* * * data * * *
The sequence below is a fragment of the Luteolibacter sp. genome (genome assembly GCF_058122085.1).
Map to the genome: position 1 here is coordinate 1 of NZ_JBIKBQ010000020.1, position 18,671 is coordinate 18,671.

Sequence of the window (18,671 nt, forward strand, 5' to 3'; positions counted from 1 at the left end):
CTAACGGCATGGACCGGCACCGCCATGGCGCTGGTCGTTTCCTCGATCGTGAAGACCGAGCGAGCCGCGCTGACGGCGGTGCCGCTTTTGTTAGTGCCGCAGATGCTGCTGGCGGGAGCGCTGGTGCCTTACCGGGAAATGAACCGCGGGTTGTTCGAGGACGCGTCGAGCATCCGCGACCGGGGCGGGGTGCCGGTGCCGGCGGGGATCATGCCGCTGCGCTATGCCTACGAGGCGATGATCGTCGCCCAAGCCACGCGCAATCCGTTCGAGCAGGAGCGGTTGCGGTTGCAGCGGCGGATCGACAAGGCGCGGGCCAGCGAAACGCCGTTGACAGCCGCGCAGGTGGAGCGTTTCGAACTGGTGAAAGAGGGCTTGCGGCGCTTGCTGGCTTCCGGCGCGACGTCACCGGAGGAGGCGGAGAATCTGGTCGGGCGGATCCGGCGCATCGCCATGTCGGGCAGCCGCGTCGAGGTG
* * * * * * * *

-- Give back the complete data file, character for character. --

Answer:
The sequence below is a fragment of the Luteolibacter sp. genome (genome assembly GCF_058122085.1).
Map to the genome: position 1 here is coordinate 1 of NZ_JBIKBQ010000020.1, position 18,671 is coordinate 18,671.

Sequence of the window (18,671 nt, forward strand, 5' to 3'; positions counted from 1 at the left end):
CTAACGGCATGGACCGGCACCGCCATGGCGCTGGTCGTTTCCTCGATCGTGAAGACCGAGCGAGCCGCGCTGACGGCGGTGCCGCTTTTGTTAGTGCCGCAGATGCTGCTGGCGGGAGCGCTGGTGCCTTACCGGGAAATGAACCGCGGGTTGTTCGAGGACGCGTCGAGCATCCGCGACCGGGGCGGGGTGCCGGTGCCGGCGGGGATCATGCCGCTGCGCTATGCCTACGAGGCGATGATCGTCGCCCAAGCCACGCGCAATCCGTTCGAGCAGGAGCGGTTGCGGTTGCAGCGGCGGATCGACAAGGCGCGGGCCAGCGAAACGCCGTTGACAGCCGCGCAGGTGGAGCGTTTCGAACTGGTGAAAGAGGGCTTGCGGCGCTTGCTGGCTTCCGGCGCGACGTCACCGGAGGAGGCGGAGAATCTGGTCGGGCGGATCCGGCGCATCGCCATGTCGGGCAGCCGCGTCGAGGTG